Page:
Compliance to compassion was a phrase that has resonated with me this week, since another damning report was released on the state of the national health service’s approach to eldercare. A lady on the radio yesterday (Thursday) urged officials to shift thinking across the organisation, and actually change the way that individuals approach their day-to-day work.
Whether she knew it or not, she was talking about shifting culture, which is no easy task when you consider the size of this public sector giant, and of course the regulations and legislation involved. According to this individual, nurses are far too concerned these days with filling out forms, hitting quotas and moving people along so that they get onto the next problem, and then just carry on fixing and moving.
So, time to change. An opportunity for HR teams to step in and shift thinking, behaviours and actions? Yes, absolutely, but first there needs to be some commitment from the top to actually want to make these changes, and the problem is, the NHS goes a long way up. Without the commitment initially, change won’t even start to happen. But, if the NHS can find this level of commitment (it certainly knows it has to do something, right?), then the regulations can be shifted and the boundaries moved so that the new culture can grow within the organisation.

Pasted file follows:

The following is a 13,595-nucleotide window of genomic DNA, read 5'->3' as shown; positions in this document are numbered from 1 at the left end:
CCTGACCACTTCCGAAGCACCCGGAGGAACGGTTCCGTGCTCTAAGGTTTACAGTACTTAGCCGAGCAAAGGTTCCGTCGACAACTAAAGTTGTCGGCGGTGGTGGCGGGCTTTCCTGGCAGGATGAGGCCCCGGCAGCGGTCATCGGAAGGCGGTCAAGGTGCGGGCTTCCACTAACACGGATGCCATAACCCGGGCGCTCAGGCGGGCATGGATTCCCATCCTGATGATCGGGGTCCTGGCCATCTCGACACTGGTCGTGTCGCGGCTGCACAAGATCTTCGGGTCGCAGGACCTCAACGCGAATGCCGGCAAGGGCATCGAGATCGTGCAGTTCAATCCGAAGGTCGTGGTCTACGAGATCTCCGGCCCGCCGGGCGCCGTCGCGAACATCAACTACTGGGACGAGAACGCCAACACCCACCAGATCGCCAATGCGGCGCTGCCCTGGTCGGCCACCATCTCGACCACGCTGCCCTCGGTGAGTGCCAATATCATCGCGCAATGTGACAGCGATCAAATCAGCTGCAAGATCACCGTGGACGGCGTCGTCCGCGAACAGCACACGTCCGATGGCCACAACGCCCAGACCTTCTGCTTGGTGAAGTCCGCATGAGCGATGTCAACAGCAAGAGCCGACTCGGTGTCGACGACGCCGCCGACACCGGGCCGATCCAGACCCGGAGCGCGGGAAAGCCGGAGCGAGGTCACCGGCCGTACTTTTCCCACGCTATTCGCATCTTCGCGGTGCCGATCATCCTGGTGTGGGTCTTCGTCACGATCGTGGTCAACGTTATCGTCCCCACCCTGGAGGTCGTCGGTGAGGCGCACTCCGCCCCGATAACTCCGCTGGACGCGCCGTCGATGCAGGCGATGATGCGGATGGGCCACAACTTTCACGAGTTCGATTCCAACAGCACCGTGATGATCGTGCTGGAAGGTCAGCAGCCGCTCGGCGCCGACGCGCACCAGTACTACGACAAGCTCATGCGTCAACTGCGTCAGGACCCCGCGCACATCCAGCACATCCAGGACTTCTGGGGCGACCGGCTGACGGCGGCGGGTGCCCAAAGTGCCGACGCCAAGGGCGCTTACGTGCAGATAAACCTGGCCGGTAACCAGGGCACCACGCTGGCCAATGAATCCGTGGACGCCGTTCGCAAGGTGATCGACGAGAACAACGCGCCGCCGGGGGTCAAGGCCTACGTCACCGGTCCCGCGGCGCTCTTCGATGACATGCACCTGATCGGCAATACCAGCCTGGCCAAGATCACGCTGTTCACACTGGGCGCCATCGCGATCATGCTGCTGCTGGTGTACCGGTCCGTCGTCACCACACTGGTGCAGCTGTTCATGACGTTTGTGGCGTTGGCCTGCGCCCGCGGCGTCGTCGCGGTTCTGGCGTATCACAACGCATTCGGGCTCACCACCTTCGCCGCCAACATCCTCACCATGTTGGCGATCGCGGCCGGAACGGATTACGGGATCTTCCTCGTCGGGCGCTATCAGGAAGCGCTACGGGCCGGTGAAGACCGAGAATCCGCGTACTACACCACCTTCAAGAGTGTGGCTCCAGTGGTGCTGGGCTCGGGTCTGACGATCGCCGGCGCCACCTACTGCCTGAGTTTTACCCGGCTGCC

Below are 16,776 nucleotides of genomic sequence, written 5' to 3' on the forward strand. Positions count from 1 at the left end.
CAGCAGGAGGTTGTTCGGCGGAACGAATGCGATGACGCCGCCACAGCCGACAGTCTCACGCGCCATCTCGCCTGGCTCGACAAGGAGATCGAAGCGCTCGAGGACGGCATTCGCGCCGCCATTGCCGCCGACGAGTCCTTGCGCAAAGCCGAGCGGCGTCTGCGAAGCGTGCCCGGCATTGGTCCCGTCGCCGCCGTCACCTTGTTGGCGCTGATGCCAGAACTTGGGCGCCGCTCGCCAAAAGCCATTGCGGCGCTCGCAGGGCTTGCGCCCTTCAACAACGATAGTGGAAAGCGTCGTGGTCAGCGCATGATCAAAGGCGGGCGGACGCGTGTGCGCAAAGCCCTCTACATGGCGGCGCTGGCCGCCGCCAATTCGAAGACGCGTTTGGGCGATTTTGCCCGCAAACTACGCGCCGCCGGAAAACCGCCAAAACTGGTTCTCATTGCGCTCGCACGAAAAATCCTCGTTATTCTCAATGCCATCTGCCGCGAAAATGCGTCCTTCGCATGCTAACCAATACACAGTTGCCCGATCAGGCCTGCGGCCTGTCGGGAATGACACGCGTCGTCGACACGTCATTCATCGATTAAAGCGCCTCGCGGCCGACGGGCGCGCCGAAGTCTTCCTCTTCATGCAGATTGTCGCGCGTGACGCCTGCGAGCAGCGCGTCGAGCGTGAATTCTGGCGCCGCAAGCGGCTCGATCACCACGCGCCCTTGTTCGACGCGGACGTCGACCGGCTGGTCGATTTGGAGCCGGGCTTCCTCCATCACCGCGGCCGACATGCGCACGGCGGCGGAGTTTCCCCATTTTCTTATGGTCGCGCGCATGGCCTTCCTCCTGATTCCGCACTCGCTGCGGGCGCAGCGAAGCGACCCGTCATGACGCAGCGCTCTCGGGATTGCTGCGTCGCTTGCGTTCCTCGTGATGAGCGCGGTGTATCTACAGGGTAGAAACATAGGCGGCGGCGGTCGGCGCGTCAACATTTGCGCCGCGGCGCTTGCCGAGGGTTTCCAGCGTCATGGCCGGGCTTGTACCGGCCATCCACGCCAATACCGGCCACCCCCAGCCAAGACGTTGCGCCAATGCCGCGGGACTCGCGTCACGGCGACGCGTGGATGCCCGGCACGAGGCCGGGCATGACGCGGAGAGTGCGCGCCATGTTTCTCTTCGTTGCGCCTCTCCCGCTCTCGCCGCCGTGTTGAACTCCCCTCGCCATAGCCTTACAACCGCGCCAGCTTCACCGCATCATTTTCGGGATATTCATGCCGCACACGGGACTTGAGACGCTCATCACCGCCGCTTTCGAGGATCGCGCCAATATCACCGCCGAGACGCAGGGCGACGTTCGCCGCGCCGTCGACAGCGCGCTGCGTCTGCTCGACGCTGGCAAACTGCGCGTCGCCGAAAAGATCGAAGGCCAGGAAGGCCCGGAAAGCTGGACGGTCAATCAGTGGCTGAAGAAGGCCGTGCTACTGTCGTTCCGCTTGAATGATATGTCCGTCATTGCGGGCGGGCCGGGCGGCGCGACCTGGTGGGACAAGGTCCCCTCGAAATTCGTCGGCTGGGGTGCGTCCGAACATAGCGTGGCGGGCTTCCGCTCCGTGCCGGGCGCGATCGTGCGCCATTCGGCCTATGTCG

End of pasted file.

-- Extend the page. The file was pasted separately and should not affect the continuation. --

If it was decided that less red tape and less form-filling was the only way to allow individuals to have the time to find compassion, then the rules and structures need to be in place to let this happen. And, once again this comes down to commitment – if there is true commitment to changing culture within the NHS, we need to see actual changes in the way people work and carry out day-to-day tasks. And, to an extent, that can be manufactured by the puppet masters at the top.
Then comes the tricky bit, because while the commitment at the top is right, and the structures and rules are allowing room for the necessary shift, who’s to say that the people within the NHS up and down the country care enough to actually act out the changes that those at the top want to see cascade throughout the organisation? Line managers, management teams, heads of department, and any other management level employee must become champions and ambassadors for the change, and these are the people that also need to buy-in to the new concept of change. Get this level of commitment within the business, and that’s when you’ll see the change that certain corners of the NHS clearly crave.
The lady on the radio was talking about one isolated incident, and had little idea (I suppose) that she was calling for such a substantial shift in thinking across the NHS, but that’s exactly what is needed if things are going to change. Commitment, as with every new HR strategy, has to be the force driving it forward.
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